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When guests walk into the Kimmel Center for Thursday’s Philadelphia Orchestra performance, they’ll be greeted by singers, musicians, and an energetic drag queen.

It’s all part of the orchestra’s first-ever Pride concert — which is free for anyone who registers.

Championed by musical director Yannick Nézet-Séguin, an out and proud gay man recently featured as one of Classical FM’s great LGBTQ conductors to know, the evening’s program is made up entirely of pieces by LGBTQ musicians.

Many of the performers are also members of the gay community, like violinist and pianist Davyd Booth, who’s been with the Philadelphia Orchestra for 49 years, and is thrilled about the momentous event.

“Yannick has chosen the program pretty carefully,” Booth said. “I mean, the gay community all over the world and throughout history has contributed not only to our overall life in general, but particularly to the creative arts.”

Throughout history, various composers and musicians kept their LGBTQ identity a secret. Pyotr Ilyich Tchaikovsky, whose “Swan Lake” selections will be featured, was likely pressured in the 1800s to keep his homosexuality a secret. It was only this century that the famed “Nutcracker” composer’s many letters to his brother about loving other men were published for all to read.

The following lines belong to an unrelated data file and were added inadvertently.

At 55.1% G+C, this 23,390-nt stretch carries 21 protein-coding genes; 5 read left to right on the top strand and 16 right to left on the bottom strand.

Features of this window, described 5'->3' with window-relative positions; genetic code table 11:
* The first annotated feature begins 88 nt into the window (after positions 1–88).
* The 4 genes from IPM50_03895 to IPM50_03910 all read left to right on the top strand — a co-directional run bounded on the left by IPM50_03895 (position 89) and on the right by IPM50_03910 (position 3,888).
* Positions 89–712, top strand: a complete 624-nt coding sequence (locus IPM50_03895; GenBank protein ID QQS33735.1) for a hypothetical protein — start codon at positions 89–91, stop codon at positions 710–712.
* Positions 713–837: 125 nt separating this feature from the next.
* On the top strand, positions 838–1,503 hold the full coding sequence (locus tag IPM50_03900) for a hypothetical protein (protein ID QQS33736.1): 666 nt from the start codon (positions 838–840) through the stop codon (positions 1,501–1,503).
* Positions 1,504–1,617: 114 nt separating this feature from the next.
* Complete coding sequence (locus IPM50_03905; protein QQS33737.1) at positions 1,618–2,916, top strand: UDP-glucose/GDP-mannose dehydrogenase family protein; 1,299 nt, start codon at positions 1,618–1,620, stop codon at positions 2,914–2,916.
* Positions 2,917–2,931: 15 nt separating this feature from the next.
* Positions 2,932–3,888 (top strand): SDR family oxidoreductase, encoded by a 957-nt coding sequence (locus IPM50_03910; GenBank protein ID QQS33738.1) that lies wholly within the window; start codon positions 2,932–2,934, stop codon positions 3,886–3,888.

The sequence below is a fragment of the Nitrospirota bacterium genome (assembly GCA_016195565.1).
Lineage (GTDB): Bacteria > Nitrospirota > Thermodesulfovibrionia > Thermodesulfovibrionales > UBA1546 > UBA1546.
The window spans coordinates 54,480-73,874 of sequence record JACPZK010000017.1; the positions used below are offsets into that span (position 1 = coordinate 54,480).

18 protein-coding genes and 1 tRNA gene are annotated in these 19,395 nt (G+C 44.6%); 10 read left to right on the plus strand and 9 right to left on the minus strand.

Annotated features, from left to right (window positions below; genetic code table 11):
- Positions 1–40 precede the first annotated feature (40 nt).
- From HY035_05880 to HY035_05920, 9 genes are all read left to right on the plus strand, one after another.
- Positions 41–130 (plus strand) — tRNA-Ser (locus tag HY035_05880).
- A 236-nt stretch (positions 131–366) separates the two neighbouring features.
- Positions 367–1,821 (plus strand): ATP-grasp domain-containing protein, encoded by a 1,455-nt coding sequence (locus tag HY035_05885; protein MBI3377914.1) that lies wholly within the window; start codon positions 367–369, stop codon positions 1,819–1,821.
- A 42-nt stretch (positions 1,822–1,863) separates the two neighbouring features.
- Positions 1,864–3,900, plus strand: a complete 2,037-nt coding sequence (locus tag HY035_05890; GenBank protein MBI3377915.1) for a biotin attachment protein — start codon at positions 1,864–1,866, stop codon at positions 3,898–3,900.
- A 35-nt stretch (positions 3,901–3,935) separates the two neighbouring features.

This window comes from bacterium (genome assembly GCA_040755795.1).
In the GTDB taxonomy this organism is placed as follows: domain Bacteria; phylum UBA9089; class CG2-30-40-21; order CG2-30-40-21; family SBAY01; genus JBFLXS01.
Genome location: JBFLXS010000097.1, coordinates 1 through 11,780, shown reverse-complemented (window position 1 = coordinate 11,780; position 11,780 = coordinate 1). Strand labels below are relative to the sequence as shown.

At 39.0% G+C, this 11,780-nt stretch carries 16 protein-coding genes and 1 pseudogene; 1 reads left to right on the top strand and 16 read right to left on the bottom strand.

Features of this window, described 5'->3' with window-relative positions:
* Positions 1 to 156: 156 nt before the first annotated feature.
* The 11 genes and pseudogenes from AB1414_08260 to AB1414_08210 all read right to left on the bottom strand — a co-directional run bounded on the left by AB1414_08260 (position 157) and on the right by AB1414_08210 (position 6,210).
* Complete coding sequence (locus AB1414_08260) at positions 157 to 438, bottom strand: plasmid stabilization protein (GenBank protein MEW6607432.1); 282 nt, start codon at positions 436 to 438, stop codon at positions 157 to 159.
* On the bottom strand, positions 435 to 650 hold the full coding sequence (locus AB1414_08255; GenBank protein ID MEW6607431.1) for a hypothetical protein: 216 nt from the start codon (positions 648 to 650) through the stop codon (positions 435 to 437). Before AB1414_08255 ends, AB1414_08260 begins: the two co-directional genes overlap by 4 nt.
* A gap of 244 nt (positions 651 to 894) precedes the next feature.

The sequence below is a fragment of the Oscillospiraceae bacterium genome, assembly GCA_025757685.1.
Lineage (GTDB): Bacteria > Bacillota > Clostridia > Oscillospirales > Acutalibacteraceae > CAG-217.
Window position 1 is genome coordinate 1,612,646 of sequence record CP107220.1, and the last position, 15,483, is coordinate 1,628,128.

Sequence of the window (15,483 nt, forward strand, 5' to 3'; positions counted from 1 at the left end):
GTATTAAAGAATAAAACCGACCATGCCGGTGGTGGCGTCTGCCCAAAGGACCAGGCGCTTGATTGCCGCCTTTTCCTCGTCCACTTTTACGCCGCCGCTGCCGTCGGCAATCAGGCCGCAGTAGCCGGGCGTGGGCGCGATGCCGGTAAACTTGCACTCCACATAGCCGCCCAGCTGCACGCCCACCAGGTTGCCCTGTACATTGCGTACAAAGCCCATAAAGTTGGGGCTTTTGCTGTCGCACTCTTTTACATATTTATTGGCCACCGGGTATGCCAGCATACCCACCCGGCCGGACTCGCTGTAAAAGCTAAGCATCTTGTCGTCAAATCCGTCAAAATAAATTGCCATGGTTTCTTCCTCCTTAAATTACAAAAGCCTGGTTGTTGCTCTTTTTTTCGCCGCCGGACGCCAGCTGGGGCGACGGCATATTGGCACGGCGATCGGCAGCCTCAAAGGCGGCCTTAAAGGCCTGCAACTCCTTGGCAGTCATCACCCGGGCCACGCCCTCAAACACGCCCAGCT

Now Tchaikovsky’s music will fill Verizon Hall in a celebration of the LGBTQ community’s perseverance and strength that also incorporates several other local performers.

The Philadelphia Gay Men’s Chorus, founded in the 1980s, will join the orchestra in Joseph M. Martin’s “The Awakening” and the Simon and Garfunkel classic “Bridge Over Troubled Water.”

Canadian violinist Blake Pouliot will make his Philadelphia Orchestra debut performing John Corigliano’s “The Red Violin,” a piece adapted from his score for a film of the same name that follows the travels of a haunted violin through three centuries.

And Philly drag queen Martha Graham Cracker is also excited to participate, promising the audience a show they’ll never forget.

“This is a beautiful, beautiful thing,” Dito van Reigersberg, the performer who becomes Martha Graham Cracker on stage, said about the orchestra’s event. “In the olden days, all these composers that are going to be played at the show mainly were closeted or people were whispering about them. There was no visibility, there was no pride.”

He added, “It’s just moving to me that we have made some real progress and that people are able to be honest and truthful. What’s better than that?”

Other pieces on the program include Leonard Bernstein’s “Overture to Candide,” Jennifer Higdon’s “Fanfare Ritmico,” and selections from “Souvenirs” by composer Samuel Barber, a West Chester native who graduated from the Curtis Institute.

The Philadelphia Orchestra has been led since 2018 by president and CEO Matías Tarnopolsky, who has earned plaudits for his efforts to diversify the group’s programming and audience with a focus on inclusivity.

“Music can inspire and connect us more deeply to one another; music gives voice to ideas that words alone cannot express,” Tarnopolsky said, calling the Pride concert an exciting opportunity to celebrate Philadelphia’s LGBTQ community.

Booth, the pianist and violinist, said he’s always felt accepted by the orchestra, where “there have always been gay people.” He added that he’s grateful for the opportunity to perform in a show that recognizes this.

“I’m very happy that things have become open so that we can literally have a type of celebration,” Booth said. “I don’t think our lifestyle is any different than anybody else’s.”